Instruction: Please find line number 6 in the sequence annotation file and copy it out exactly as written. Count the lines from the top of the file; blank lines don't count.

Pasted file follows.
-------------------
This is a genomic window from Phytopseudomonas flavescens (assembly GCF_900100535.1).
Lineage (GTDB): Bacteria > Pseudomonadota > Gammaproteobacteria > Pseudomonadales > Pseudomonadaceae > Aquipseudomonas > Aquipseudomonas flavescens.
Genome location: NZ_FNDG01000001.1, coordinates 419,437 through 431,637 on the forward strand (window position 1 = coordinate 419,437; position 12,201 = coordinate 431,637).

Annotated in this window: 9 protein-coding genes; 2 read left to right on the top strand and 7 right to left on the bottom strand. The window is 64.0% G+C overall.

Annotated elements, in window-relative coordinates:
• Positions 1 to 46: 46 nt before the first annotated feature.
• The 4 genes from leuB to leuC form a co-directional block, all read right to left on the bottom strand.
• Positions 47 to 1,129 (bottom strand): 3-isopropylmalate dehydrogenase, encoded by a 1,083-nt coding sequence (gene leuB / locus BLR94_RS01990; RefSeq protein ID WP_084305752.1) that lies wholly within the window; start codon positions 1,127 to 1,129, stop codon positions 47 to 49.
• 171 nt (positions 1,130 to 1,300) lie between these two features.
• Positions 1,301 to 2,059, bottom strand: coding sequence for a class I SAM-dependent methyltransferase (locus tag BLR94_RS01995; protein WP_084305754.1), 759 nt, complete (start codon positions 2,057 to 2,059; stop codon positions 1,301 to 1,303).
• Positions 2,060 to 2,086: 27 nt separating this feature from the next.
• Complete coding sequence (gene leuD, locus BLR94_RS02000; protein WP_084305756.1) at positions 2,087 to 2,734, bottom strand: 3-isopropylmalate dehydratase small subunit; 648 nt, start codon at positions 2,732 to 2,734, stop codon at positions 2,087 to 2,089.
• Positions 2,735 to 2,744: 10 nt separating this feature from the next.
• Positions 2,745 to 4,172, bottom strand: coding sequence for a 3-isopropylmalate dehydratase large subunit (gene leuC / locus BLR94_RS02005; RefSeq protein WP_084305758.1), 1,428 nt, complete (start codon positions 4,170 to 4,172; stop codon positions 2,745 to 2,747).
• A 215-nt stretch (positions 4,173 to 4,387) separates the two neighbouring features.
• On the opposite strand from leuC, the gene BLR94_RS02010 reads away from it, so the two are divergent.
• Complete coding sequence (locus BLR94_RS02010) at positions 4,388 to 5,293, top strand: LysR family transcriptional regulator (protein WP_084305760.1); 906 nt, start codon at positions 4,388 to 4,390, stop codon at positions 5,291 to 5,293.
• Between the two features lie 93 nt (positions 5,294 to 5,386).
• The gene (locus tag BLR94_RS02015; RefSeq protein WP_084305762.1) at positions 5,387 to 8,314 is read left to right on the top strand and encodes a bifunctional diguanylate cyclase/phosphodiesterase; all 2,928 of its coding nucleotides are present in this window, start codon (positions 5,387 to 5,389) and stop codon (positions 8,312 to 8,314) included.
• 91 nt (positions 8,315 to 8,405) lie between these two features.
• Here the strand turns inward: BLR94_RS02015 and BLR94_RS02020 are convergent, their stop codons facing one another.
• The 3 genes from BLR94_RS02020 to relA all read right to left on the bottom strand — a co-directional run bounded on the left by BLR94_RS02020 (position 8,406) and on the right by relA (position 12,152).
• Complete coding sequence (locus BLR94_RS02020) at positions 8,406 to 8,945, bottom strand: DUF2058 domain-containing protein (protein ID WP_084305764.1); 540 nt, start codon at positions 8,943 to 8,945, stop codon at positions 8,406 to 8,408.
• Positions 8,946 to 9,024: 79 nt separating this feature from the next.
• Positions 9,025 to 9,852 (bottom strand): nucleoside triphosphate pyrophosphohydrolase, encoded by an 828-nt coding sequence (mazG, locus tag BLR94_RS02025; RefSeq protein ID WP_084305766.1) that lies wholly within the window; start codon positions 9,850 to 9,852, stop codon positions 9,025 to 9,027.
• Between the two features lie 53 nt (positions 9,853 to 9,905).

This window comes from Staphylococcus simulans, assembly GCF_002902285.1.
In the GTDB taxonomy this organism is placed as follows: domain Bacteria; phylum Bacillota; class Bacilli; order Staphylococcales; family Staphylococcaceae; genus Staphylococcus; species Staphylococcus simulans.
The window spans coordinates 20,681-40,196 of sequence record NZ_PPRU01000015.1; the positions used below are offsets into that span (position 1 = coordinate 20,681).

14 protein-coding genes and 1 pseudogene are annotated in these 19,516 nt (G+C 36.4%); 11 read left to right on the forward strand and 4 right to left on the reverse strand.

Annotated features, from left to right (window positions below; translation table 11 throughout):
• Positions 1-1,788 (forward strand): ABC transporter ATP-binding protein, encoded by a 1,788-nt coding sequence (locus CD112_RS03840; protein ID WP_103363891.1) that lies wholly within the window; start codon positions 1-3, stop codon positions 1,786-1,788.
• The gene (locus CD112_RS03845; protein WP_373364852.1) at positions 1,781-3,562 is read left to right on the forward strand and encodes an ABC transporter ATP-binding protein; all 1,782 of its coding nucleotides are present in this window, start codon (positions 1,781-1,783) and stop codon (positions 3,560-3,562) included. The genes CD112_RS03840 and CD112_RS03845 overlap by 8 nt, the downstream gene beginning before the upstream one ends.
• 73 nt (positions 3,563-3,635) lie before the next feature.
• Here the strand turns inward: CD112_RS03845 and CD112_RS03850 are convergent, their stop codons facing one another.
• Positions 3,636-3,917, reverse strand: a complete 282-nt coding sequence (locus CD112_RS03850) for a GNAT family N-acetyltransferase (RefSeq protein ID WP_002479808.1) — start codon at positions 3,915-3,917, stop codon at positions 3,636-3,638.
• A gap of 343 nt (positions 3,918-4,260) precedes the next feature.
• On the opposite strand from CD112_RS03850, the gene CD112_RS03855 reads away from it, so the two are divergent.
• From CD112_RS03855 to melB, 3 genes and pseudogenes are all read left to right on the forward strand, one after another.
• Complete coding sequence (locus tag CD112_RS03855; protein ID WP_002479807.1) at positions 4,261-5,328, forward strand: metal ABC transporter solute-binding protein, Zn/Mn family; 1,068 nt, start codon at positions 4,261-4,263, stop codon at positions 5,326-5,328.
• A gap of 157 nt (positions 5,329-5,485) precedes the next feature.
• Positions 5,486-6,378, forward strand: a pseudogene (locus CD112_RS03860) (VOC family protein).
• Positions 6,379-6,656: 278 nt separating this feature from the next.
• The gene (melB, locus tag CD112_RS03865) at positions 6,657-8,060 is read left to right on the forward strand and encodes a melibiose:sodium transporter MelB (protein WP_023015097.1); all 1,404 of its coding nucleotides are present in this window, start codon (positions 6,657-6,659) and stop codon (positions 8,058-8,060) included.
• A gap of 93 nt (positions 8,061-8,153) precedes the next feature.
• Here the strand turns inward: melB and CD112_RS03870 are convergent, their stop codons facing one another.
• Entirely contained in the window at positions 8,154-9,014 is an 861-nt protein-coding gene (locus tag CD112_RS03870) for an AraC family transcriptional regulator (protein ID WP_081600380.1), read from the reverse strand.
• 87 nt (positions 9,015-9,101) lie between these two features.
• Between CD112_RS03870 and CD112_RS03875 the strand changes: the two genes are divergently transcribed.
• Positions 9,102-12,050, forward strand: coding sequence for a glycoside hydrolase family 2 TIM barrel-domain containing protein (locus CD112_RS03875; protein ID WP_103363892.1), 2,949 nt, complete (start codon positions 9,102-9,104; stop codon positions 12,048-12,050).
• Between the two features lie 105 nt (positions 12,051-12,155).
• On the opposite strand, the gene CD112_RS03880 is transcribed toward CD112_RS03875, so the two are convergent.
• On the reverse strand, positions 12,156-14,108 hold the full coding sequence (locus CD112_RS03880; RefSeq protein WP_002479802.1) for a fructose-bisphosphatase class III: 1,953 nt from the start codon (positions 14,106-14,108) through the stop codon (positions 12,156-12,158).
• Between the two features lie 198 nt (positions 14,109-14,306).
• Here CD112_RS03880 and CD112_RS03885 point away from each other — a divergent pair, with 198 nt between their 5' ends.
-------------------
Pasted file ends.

• Positions 1 to 46: 46 nt before the first annotated feature.